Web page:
Saturday, May 11, 2019

Sounds That I'd Recognize Anywhere.


I'm hanging out at staging with my fellow lamp operators when I hear a faint thump mixed with a slight metallic rattle coming from the direction of the set. Knowing exactly that causes that sound, I turn the corner and find the Gaffer setting a light by himself.

I give him a hand, and he walks away to look at the monitor so he can direct me on how to focus it.

"Pan it to the left a little bit...," he calls over the radio, "Stop. That's good right there. Thank's A.J."

The other guys, hearing the talk over the walkie talkie, decide to get up off their butts from staging to see what's going on. Seeing as how they all arrived "just in time," all but one of them turn right back around so they can go back to paying attention to their phones. The guy that stays behind gestures to his ear-piece.

"Did he call for that light over the radio?"
"No," I reply.
"Then how did you know he needed a hand?"
I give him a little shrug and say, "I heard a baby stand moving around."

Some cats recognize the sound of a can opener being used. Some dogs recognize the jingle of car keys. A mother might be able to recognize their baby's cry in a full nursery. Some people can recognize a lover's laugh from three rooms away. I, as someone who is forever single and alone, can recognize certain sounds from anywhere on a sound stage.

In the bustle of a set, I can identify the sound of the brake on a Roadrunner stand being released.
I can identify the unmistakable cranking sound of a Roadrunner going up (or down).
... Or anything involving a Roadrunner, really.
I know exactly what it sounds like when the handle of a lunch box falls over as it settles.
I know the distinct "buzz" that a surge of electricity brings to a BFL* that was just fired up.
And the distinct "buzz" an 18K makes when it fails to strike.
I know the rhythmic "click" of a Joker ballast that's about to go bad.
And the rattle a loose globe in a Par Can makes.
Or worse, the rattle a broken lens makes in a fresnel head.
I know when a dolly is charging even when I'm all the way over at Crafty.
Even the "plop" of a wrapped stinger hitting the ground or milk crate is something that I can pick out in a busy room.

I may not be able to recognize a baby's cry, but I sure can recognize the sound a baby stand makes.

I don't need to wait for a call over the radio to know that a light needs to be adjusted/added/moved. I know something's happening because I hear a stinger being dropped on the ground or the unmistakable squeak of a lunch box handle moving. I don't need to see that the light is moving before I rush over to help. I'm already there before it moves because I heard the creak and click of the brake being released.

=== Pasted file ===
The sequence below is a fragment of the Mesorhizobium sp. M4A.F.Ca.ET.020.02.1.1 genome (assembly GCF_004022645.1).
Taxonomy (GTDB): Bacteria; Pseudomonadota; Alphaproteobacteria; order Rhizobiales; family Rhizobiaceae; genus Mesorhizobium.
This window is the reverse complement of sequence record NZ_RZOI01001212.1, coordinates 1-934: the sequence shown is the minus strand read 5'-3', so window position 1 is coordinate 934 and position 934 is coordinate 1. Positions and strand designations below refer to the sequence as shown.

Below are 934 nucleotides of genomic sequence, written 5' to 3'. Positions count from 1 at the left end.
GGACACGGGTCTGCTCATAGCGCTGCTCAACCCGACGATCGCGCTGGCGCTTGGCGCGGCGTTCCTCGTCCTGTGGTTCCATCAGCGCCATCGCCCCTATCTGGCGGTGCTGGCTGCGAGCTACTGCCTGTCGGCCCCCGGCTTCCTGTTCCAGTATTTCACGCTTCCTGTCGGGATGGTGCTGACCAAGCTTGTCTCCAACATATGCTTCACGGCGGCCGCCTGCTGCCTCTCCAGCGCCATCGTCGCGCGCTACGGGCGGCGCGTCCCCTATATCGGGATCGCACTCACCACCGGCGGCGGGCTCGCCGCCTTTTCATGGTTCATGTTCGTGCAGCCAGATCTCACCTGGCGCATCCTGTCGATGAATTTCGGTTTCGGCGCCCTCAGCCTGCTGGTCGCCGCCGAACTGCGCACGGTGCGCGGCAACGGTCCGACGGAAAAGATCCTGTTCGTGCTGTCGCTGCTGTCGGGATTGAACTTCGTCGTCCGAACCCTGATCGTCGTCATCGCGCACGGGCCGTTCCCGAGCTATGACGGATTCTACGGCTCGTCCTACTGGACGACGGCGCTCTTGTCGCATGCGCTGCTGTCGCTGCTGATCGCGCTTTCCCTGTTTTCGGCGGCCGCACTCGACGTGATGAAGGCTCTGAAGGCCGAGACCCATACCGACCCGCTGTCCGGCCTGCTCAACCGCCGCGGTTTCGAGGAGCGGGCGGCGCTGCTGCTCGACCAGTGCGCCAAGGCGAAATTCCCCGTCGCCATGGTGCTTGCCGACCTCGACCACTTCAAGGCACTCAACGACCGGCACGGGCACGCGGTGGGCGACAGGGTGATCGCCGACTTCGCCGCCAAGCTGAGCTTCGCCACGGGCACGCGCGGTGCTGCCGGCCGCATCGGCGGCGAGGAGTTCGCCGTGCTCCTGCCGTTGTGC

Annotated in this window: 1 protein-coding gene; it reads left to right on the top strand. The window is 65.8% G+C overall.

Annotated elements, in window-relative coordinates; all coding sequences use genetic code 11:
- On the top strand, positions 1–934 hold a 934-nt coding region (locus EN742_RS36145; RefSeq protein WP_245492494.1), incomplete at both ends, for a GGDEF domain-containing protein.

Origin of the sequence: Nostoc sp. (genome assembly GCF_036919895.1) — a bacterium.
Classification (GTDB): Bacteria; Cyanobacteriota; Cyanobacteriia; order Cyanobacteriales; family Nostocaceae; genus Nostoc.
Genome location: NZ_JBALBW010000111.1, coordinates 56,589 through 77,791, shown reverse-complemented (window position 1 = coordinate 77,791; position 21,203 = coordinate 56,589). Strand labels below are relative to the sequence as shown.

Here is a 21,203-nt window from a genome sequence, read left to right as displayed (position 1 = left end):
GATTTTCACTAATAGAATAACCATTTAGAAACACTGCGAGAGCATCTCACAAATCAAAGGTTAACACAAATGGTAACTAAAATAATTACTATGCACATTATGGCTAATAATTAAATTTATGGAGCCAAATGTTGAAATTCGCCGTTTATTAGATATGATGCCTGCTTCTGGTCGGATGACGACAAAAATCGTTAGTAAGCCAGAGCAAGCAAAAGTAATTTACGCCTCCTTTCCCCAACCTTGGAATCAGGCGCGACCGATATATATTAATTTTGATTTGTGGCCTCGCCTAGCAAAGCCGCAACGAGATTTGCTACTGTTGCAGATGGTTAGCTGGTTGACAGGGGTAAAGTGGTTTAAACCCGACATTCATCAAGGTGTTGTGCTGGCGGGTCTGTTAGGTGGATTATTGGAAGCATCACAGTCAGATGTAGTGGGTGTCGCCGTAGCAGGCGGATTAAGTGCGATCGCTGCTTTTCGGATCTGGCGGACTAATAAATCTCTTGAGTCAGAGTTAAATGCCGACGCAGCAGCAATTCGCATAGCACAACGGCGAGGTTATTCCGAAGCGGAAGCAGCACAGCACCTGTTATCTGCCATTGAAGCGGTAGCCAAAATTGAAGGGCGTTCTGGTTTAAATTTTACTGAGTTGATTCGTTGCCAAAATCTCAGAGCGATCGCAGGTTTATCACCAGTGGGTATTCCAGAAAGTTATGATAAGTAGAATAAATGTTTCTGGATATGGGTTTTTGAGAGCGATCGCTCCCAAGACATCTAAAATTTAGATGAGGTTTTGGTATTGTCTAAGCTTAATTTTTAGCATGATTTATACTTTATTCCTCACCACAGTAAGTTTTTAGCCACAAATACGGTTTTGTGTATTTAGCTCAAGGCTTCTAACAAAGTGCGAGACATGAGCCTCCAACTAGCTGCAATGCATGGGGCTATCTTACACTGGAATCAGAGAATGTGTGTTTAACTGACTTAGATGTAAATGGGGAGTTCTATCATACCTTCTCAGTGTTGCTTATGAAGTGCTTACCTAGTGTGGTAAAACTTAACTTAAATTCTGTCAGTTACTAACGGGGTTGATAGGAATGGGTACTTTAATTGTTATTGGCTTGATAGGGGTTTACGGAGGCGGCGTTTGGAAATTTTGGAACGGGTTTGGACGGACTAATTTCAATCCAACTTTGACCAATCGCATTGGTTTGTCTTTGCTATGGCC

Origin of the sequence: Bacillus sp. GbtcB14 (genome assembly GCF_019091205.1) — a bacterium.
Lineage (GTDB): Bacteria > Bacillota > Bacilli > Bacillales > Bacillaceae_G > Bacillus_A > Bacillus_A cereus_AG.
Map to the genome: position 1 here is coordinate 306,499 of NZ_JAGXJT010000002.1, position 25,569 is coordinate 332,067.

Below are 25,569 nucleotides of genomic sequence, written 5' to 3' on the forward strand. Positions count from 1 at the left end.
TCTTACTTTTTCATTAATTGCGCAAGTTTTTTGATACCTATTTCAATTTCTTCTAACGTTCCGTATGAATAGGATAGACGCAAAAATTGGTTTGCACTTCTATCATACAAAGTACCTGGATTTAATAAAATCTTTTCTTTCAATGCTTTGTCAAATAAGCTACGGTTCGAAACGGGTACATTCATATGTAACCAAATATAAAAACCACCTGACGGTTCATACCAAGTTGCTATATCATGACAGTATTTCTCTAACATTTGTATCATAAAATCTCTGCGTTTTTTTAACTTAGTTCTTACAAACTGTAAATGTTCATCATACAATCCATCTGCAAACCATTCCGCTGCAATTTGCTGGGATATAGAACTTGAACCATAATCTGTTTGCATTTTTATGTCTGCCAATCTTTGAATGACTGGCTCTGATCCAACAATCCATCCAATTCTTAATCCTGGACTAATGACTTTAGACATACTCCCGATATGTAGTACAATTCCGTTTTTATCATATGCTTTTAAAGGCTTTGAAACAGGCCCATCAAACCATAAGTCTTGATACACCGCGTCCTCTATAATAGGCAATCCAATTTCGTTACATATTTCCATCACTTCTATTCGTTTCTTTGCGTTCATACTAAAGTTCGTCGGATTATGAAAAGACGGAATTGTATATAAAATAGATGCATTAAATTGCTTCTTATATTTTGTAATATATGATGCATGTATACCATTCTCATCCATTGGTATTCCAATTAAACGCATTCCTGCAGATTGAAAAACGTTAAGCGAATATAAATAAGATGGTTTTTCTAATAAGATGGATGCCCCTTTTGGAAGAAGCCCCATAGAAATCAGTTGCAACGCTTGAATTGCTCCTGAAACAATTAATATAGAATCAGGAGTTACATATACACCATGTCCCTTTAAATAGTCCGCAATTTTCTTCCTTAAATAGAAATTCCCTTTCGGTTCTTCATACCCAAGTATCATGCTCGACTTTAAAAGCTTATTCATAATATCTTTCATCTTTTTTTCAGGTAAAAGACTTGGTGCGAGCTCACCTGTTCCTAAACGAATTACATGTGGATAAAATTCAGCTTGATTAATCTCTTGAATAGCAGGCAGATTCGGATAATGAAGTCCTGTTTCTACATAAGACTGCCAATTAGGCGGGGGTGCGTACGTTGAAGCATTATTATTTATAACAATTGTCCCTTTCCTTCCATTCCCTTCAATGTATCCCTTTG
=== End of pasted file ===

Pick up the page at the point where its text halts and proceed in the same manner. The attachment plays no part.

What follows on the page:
I'll admit, it is a little weird to pick up on things like that. I don't expect my co-workers to recognize the sound a stinger makes and come running,** but I can't tell you how many times I've had to stop a conversation because of something I heard in the background and know I had to go back to set. Despite what I'd imagine to be eventual hearing loss due to people shouting in my ear-piece all day, my ears automatically perk up to any sounds of work related activity. I'm honestly not sure if it's a gift, a burden or an obsession. Or maybe it's all three.

It's like having eyes in the back of my head or a tingling Spidey sense. I can't help it. I mean, you can't exactly tell yourself to stop hearing things. But what I do know is that it seems to make me a better set lighting tech. The Gaffer may not have needed help with that light (or else he would've called for it over the radio) but I'm sure he appreciated me being there.






* Big Fucking Light.
** Also, let's acknowledge that there's a difference between recognizing and registering. I'm sure every SLT worth their salt knows what a crank stand sounds like, but not everyone registers that the sound means work is being done when they're distracted by Facebook and the sound becomes nothing more than background noise.




2 comments :

Michael Taylor said...

When I was starting out - before the days when every juicer and grip wore a walkie on their belt - I marveled at the "set ears" of the veteran crew members. They'd hear things I didn't, and would immediately run to deal with whatever the issue was on set. It took me a while to develop my own set-ears, but when I did, it made me a lot more valuable on set. I wonder if the ubiquity of radios in modern times keeps on-set techs from hearing anything that doesn't come over those radios... and of course, cell phones are probably the worst thing to happen in terms of distracting the crew's attention from the business at hand.

Of course, I fully understand saying this makes me Grampa Simpson waving my cane while yelling at the clouds...

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